The Supreme Court on Wednesday blocked
broadcast of the first federal case to challenge the
constitutionality of a gay marriage ban.
Chief U.S. District Judge Vaughn R.
Walker is presiding over Perry v Schwarzenegger, now in its
third day. At issue is the constitutionality of Proposition 8, the
gay marriage ban approved by voters in 2008.
Walker green lit a plan to broadcast
the trial in other federal courthouses in California, New York,
Oregon and Washington. He was also considering posting footage of
the trial on YouTube, the video-sharing website owned by Google.
Supporters of Proposition 8 submitted
their last-minute appeal to the Supreme Court on Saturday.
In a 5 to 4 decision, the Supreme Court
chastised the trial court for attempting “to change its rules at
the eleventh hour.”
“The broadcast in this case should be
stayed because it appears the courts below did not follow the
appropriate procedures set forth in federal law before changing their
rules to allow such broadcasting,” the court said in an unsigned 27
Walker was acting after a pilot program
that would for the first time allow cameras in civil trials was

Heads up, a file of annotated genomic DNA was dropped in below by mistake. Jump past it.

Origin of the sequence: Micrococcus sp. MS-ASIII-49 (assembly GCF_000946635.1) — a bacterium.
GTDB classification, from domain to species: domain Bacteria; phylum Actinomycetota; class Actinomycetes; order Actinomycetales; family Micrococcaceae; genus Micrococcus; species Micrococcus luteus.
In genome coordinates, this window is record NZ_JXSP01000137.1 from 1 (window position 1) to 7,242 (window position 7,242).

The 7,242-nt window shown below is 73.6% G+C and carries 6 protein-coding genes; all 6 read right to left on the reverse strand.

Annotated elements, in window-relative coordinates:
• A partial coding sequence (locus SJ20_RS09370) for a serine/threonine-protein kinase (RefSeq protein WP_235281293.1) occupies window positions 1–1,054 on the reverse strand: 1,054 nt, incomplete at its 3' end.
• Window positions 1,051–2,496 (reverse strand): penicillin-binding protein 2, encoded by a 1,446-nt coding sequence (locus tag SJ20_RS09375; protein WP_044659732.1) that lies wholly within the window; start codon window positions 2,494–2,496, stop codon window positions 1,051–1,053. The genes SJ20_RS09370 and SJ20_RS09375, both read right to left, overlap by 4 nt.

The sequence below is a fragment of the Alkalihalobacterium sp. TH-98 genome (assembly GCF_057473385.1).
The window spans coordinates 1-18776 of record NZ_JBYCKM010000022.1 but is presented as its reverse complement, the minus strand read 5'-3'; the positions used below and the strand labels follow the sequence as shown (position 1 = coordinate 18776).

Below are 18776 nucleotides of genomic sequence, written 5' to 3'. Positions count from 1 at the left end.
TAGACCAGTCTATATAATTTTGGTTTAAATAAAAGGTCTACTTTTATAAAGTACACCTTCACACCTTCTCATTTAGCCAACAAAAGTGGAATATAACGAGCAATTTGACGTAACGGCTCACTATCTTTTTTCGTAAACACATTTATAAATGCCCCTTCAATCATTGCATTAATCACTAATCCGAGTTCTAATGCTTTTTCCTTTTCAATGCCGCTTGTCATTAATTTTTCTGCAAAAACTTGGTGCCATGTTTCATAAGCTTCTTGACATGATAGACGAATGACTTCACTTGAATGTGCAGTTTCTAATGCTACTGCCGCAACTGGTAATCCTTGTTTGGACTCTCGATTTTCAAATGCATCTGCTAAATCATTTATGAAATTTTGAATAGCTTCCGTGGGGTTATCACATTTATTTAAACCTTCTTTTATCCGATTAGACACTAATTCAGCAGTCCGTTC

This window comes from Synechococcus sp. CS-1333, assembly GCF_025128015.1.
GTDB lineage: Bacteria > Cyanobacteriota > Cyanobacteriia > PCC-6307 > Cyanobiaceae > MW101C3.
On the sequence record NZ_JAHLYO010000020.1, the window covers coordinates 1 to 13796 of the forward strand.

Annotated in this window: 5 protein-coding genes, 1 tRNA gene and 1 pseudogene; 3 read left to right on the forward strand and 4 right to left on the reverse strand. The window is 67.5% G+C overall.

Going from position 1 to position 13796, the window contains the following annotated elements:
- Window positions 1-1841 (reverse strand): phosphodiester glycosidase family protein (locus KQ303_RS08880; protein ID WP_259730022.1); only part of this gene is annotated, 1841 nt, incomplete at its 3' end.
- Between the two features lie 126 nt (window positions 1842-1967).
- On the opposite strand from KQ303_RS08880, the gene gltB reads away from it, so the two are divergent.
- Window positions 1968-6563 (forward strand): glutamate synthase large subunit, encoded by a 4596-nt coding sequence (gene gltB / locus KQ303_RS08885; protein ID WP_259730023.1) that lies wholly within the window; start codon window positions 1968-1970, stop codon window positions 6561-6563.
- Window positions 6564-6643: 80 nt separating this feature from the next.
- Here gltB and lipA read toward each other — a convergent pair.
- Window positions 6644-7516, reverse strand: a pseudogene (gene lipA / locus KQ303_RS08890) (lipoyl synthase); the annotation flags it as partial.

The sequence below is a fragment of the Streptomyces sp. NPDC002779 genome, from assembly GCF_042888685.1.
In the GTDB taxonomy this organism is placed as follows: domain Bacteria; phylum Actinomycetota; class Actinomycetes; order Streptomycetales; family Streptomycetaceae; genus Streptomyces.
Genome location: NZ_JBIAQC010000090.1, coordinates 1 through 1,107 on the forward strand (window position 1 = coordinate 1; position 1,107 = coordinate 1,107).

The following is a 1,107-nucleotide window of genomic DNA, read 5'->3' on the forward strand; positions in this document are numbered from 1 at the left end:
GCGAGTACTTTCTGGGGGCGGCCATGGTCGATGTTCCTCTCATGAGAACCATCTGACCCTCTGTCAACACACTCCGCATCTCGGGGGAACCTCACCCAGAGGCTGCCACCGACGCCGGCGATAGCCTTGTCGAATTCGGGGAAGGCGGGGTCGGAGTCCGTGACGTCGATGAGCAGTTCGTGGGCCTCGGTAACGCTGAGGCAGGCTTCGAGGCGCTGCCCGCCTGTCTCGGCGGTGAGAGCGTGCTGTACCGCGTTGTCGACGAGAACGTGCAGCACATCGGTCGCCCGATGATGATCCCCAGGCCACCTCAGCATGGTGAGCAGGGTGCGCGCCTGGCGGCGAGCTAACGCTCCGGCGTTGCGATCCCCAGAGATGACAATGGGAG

approved by the governing body for federal courts in Western states.
But justices disagreed. Calling the trial “divisive,” they said
it was “not a good one for a pilot program.”
Challengers to Proposition 8 had
welcomed the broadcast. A coalition of media organizations,
including network broadcasters, CNN and Court TV, had also argued in
favor of allowing cameras in the courtroom.
“If there is a public benefit to
public trials – and there is – then there is also a public
benefit to complete access to public trials,” lawyers representing
the media group said in an amicus filing.
But supporters of Proposition 8 said
the trial “has the potential to become a media circus” in their
appeal. “The record is already replete with evidence showing that
any publicizing of support for Prop. 8 has inevitably led to
harassment, economic reprisal, threats, and even physical violence.”